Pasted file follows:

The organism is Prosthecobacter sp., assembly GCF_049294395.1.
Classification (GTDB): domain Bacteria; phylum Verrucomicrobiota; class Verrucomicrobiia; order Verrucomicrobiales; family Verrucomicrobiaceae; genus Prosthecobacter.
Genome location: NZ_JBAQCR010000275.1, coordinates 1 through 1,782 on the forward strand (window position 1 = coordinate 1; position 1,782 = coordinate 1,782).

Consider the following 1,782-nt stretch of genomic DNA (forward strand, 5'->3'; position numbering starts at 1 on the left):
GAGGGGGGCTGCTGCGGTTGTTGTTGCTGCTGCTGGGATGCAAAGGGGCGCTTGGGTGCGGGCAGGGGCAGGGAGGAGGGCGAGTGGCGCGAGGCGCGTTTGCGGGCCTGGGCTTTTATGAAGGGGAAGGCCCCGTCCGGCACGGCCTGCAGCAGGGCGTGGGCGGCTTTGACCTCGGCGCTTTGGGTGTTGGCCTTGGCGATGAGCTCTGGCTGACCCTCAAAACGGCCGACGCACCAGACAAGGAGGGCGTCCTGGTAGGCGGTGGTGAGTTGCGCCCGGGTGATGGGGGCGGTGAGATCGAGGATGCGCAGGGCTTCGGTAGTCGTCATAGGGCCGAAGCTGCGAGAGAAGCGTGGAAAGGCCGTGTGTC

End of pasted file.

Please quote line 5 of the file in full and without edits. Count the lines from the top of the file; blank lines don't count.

GAGGGGGGCTGCTGCGGTTGTTGTTGCTGCTGCTGGGATGCAAAGGGGCGCTTGGGTGCGGGCAGGGGCAGGGAGGAGGGCGAGTGGCGCGAGGCGCGTTTGCGGGCCTGGGCTTTTATGAAGGGGAAGGCCCCGTCCGGCACGGCCTGCAGCAGGGCGTGGGCGGCTTTGACCTCGGCGCTTTGGGTGTTGGCCTTGGCGATGAGCTCTGGCTGACCCTCAAAACGGCCGACGCACCAGACAAGGAGGGCGTCCTGGTAGGCGGTGGTGAGTTGCGCCCGGGTGATGGGGGCGGTGAGATCGAGGATGCGCAGGGCTTCGGTAGTCGTCATAGGGCCGAAGCTGCGAGAGAAGCGTGGAAAGGCCGTGTGTC